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Scottish Charity Register No. SC043760

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Squatting in the USA

May 23 2009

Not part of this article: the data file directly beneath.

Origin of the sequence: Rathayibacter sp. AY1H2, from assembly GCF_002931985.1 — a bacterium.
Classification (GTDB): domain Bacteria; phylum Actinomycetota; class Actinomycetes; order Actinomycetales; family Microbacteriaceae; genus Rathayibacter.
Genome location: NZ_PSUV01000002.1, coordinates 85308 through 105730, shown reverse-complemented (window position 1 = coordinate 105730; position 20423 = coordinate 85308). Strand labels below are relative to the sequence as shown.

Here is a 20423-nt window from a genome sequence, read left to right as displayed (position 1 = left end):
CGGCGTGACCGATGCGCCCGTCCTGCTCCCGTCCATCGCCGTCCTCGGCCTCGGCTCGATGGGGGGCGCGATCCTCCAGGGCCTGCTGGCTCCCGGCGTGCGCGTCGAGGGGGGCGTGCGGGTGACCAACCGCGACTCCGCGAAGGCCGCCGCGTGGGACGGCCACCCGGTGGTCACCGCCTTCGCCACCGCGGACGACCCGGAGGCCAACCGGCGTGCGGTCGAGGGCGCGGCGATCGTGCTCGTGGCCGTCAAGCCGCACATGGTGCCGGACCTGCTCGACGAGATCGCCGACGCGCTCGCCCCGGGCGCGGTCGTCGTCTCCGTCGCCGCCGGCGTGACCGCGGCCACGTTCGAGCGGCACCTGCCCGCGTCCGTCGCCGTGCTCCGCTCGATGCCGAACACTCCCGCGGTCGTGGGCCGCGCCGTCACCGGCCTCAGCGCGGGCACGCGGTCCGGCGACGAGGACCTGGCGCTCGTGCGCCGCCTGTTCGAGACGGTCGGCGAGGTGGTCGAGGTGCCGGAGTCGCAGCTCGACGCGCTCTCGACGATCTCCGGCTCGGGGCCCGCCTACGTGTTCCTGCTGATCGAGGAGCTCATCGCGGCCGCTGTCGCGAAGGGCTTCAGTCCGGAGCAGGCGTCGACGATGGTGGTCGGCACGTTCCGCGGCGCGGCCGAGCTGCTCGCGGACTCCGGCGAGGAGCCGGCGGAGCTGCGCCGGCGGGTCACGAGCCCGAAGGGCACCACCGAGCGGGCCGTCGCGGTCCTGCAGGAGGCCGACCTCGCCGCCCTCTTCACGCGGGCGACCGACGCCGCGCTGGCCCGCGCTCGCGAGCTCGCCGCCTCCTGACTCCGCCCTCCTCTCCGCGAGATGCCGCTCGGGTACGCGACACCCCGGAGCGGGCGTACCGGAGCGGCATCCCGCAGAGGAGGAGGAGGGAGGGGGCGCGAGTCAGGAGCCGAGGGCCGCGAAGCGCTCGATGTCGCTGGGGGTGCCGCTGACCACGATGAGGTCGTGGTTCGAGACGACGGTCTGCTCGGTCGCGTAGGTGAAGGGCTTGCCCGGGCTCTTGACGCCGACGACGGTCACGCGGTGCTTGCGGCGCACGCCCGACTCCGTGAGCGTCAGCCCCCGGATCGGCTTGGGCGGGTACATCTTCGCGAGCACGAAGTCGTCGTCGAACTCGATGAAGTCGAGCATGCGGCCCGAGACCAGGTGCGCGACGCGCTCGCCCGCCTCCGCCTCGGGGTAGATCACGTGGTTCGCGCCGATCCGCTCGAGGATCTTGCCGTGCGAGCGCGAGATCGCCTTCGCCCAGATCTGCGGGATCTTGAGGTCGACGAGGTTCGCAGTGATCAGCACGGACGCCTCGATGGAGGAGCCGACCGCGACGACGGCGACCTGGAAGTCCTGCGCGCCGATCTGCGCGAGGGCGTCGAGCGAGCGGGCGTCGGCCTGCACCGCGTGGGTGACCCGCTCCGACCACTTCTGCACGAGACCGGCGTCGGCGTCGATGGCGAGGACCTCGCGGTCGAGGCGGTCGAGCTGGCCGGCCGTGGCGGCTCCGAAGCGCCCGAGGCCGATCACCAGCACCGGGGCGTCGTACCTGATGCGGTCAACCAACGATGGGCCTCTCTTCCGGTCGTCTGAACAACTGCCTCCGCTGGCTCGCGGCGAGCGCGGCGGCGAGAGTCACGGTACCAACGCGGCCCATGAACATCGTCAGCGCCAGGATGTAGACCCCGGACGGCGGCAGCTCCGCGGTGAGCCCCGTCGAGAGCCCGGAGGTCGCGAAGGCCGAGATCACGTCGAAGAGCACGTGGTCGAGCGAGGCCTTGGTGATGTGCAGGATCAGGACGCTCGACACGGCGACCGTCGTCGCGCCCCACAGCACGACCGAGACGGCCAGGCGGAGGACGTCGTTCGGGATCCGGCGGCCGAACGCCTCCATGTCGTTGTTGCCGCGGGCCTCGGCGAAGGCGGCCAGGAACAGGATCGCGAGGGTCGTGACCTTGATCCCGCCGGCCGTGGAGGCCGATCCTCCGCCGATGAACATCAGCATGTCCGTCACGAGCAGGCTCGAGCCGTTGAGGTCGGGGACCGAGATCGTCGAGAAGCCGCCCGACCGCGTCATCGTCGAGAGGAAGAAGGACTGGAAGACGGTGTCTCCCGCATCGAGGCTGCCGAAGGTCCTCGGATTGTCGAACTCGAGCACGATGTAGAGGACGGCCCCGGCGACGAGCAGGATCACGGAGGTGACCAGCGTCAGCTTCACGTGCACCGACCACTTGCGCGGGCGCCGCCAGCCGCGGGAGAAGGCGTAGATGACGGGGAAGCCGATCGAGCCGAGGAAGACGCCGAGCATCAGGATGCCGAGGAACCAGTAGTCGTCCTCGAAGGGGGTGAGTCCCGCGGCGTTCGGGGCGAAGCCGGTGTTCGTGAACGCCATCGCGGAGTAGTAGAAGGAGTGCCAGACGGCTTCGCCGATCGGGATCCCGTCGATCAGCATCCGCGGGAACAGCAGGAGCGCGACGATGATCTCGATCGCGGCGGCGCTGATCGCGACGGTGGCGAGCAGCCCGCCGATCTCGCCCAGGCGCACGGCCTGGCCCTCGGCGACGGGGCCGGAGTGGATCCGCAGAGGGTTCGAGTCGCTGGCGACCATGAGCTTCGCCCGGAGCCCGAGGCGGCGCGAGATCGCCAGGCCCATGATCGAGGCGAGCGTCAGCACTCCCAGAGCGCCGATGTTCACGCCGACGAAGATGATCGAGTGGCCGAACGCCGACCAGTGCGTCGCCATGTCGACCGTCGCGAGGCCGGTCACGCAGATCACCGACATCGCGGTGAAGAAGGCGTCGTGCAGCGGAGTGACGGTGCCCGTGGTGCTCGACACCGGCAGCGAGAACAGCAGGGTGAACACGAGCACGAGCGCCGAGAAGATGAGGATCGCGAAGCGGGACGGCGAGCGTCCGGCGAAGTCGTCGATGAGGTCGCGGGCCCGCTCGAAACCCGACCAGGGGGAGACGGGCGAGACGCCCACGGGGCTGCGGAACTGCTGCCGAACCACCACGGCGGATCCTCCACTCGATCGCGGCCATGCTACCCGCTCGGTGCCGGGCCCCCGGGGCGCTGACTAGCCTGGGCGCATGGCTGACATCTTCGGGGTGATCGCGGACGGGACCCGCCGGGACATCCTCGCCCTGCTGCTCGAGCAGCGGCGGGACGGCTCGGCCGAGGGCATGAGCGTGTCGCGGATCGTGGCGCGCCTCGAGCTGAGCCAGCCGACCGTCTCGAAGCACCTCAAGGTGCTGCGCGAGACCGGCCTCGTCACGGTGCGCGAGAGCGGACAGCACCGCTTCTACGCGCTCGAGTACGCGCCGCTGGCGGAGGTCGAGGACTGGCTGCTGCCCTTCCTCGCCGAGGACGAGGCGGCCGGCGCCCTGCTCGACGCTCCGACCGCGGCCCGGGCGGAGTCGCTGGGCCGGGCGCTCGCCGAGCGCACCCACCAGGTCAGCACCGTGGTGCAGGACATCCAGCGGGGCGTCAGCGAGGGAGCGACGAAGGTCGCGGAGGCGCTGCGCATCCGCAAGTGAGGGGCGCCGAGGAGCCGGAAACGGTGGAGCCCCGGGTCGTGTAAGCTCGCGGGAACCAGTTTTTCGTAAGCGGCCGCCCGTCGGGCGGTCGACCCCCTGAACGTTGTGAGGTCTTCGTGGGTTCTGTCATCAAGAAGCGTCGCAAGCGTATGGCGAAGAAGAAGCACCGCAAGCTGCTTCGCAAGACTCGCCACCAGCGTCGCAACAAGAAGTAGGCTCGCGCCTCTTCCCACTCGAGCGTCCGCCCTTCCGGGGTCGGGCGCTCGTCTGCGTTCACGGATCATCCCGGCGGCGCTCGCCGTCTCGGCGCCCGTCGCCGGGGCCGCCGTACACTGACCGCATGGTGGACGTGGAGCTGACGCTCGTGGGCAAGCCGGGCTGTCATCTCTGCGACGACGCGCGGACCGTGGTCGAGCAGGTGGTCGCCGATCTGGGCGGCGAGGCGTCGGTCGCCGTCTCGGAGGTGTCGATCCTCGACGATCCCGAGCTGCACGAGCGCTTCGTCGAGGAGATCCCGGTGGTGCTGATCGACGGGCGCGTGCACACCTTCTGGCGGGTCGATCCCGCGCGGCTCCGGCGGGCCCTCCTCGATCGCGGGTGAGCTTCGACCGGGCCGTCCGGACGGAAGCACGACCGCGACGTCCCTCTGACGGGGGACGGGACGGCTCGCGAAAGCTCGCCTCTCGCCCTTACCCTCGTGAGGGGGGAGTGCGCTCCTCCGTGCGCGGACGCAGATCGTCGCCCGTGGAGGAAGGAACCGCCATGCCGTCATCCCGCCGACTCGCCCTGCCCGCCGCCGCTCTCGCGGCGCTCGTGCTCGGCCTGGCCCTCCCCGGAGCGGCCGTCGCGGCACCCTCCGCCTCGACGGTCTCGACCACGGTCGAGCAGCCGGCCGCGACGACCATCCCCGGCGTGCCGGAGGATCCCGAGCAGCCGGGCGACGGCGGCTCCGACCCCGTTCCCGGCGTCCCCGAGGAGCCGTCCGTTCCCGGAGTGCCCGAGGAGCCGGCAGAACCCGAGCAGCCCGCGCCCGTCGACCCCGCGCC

Anti-poverty campaigners in the US have been relocating homeless families into vacant properties Anti-poverty campaigners in the US have been relocating homeless families hit by the foreclosure crisis into vacant properties, pushing the number of squatters up. Since October 2008, Miami-based Take Back The Land has settled six families into government-owned homes or bank owned foreclosures, while nine others are on a waiting list. The activist group is also providing the families with second-hand furniture and cleaning supplies, while the squatters have to pay utility bills and maintain the property while they are residing there. Speaking to American TV networks, Max Rameau, cofounder of Take Back The Land, said: "There are large numbers of people right now who don't have a place to stay, human beings who don't have anywhere to live, and there are corporations who are getting billions of dollars in tax money so that they can keep homes vacant and make them available later for sale and profit. "It's immoral to have vacant homes on one side of the street and homeless families living in parks and sleeping in bushes on the other. It makes perfect sense to match these people-less homes with homeless people." The grassroots group launched its campaign to help some of the victims of the property downturn as the state of Florida has been among the hardest hit areas in the US, having the country's second highest foreclosure rate. Elsewhere, some home owners in Atlanta, where foreclosures are described as an "epidemic", are paying homeless people to live in their empty property as a security measure, while in Cleveland campaigners are in talks with the city to allow homeless people to relocate into and repair vacant, decaying houses. Get more information on squatting at